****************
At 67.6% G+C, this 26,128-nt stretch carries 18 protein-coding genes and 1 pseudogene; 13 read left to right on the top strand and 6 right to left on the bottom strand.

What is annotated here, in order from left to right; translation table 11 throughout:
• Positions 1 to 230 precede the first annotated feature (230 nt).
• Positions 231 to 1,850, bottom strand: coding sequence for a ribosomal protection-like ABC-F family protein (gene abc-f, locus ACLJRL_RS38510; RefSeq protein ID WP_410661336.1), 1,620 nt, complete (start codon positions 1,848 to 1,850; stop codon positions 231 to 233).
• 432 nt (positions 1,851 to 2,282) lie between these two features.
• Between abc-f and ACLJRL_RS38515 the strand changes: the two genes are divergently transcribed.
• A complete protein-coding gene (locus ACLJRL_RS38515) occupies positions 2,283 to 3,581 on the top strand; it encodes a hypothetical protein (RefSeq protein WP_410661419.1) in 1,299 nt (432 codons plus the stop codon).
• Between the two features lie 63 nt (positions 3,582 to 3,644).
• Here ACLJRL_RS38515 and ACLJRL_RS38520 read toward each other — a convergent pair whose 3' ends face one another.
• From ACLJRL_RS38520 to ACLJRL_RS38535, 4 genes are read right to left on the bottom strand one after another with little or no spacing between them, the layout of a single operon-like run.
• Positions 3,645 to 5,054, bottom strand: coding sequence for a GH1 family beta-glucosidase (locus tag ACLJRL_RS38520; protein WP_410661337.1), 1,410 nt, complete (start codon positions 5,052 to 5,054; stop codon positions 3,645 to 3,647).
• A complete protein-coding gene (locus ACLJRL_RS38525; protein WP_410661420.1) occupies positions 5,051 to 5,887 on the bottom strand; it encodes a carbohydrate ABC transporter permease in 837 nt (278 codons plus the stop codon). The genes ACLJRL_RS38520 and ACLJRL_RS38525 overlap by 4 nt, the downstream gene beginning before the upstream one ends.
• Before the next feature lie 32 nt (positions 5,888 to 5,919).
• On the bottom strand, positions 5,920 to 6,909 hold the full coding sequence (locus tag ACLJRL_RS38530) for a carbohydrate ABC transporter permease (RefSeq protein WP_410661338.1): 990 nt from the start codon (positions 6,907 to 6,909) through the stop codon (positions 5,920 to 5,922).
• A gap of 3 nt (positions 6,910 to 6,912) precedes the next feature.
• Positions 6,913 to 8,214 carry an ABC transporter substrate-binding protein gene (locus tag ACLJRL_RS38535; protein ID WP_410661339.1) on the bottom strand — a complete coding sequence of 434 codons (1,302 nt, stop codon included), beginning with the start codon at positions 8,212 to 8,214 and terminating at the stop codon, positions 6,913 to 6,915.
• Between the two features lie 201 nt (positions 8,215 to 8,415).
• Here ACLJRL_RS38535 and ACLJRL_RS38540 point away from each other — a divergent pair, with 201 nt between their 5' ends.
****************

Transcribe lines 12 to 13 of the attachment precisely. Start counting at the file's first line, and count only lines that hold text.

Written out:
• A complete protein-coding gene (locus ACLJRL_RS38525; protein WP_410661420.1) occupies positions 5,051 to 5,887 on the bottom strand; it encodes a carbohydrate ABC transporter permease in 837 nt (278 codons plus the stop codon). The genes ACLJRL_RS38520 and ACLJRL_RS38525 overlap by 4 nt, the downstream gene beginning before the upstream one ends.
• Before the next feature lie 32 nt (positions 5,888 to 5,919).